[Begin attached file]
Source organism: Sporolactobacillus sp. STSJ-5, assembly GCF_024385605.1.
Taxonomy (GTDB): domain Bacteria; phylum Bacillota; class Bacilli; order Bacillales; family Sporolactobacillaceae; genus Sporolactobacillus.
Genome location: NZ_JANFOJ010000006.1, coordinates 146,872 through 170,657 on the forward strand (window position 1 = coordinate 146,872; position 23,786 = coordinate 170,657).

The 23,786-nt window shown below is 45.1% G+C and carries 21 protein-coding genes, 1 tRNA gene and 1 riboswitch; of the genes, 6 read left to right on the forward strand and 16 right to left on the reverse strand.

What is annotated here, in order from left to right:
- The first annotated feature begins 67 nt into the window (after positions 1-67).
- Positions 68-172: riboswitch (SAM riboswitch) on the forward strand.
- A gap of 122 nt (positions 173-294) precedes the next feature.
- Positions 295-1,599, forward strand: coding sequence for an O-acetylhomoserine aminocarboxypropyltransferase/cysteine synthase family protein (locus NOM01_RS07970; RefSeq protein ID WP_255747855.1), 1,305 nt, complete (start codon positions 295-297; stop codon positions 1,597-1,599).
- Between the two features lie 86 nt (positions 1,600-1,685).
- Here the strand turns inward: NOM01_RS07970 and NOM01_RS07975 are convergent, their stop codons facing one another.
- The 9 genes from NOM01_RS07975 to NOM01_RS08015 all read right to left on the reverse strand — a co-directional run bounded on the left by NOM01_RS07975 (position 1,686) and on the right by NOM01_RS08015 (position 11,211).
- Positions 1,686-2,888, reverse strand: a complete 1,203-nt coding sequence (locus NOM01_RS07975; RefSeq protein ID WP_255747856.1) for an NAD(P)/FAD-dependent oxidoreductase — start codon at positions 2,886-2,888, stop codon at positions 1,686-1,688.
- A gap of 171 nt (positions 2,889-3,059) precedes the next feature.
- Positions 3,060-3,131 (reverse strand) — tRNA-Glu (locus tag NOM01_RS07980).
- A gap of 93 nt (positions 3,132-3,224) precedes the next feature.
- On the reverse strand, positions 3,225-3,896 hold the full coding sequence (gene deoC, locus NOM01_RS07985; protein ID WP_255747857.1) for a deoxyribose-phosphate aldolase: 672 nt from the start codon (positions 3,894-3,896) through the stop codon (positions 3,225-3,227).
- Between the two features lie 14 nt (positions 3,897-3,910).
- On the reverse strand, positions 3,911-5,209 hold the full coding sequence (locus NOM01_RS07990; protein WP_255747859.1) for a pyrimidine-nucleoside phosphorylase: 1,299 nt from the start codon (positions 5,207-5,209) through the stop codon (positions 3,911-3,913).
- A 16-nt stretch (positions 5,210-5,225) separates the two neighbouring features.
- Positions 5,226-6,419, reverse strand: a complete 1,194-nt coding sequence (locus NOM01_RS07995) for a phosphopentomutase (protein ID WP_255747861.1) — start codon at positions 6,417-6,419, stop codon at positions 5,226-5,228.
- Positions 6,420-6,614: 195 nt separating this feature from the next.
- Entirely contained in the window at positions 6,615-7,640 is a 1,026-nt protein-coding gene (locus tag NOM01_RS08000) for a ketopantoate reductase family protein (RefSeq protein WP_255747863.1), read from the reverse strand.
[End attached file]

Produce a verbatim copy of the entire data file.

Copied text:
Source organism: Sporolactobacillus sp. STSJ-5, assembly GCF_024385605.1.
Taxonomy (GTDB): domain Bacteria; phylum Bacillota; class Bacilli; order Bacillales; family Sporolactobacillaceae; genus Sporolactobacillus.
Genome location: NZ_JANFOJ010000006.1, coordinates 146,872 through 170,657 on the forward strand (window position 1 = coordinate 146,872; position 23,786 = coordinate 170,657).

The 23,786-nt window shown below is 45.1% G+C and carries 21 protein-coding genes, 1 tRNA gene and 1 riboswitch; of the genes, 6 read left to right on the forward strand and 16 right to left on the reverse strand.

What is annotated here, in order from left to right:
- The first annotated feature begins 67 nt into the window (after positions 1-67).
- Positions 68-172: riboswitch (SAM riboswitch) on the forward strand.
- A gap of 122 nt (positions 173-294) precedes the next feature.
- Positions 295-1,599, forward strand: coding sequence for an O-acetylhomoserine aminocarboxypropyltransferase/cysteine synthase family protein (locus NOM01_RS07970; RefSeq protein ID WP_255747855.1), 1,305 nt, complete (start codon positions 295-297; stop codon positions 1,597-1,599).
- Between the two features lie 86 nt (positions 1,600-1,685).
- Here the strand turns inward: NOM01_RS07970 and NOM01_RS07975 are convergent, their stop codons facing one another.
- The 9 genes from NOM01_RS07975 to NOM01_RS08015 all read right to left on the reverse strand — a co-directional run bounded on the left by NOM01_RS07975 (position 1,686) and on the right by NOM01_RS08015 (position 11,211).
- Positions 1,686-2,888, reverse strand: a complete 1,203-nt coding sequence (locus NOM01_RS07975; RefSeq protein ID WP_255747856.1) for an NAD(P)/FAD-dependent oxidoreductase — start codon at positions 2,886-2,888, stop codon at positions 1,686-1,688.
- A gap of 171 nt (positions 2,889-3,059) precedes the next feature.
- Positions 3,060-3,131 (reverse strand) — tRNA-Glu (locus tag NOM01_RS07980).
- A gap of 93 nt (positions 3,132-3,224) precedes the next feature.
- On the reverse strand, positions 3,225-3,896 hold the full coding sequence (gene deoC, locus NOM01_RS07985; protein ID WP_255747857.1) for a deoxyribose-phosphate aldolase: 672 nt from the start codon (positions 3,894-3,896) through the stop codon (positions 3,225-3,227).
- Between the two features lie 14 nt (positions 3,897-3,910).
- On the reverse strand, positions 3,911-5,209 hold the full coding sequence (locus NOM01_RS07990; protein WP_255747859.1) for a pyrimidine-nucleoside phosphorylase: 1,299 nt from the start codon (positions 5,207-5,209) through the stop codon (positions 3,911-3,913).
- A 16-nt stretch (positions 5,210-5,225) separates the two neighbouring features.
- Positions 5,226-6,419, reverse strand: a complete 1,194-nt coding sequence (locus NOM01_RS07995) for a phosphopentomutase (protein ID WP_255747861.1) — start codon at positions 6,417-6,419, stop codon at positions 5,226-5,228.
- Positions 6,420-6,614: 195 nt separating this feature from the next.
- Entirely contained in the window at positions 6,615-7,640 is a 1,026-nt protein-coding gene (locus tag NOM01_RS08000) for a ketopantoate reductase family protein (RefSeq protein WP_255747863.1), read from the reverse strand.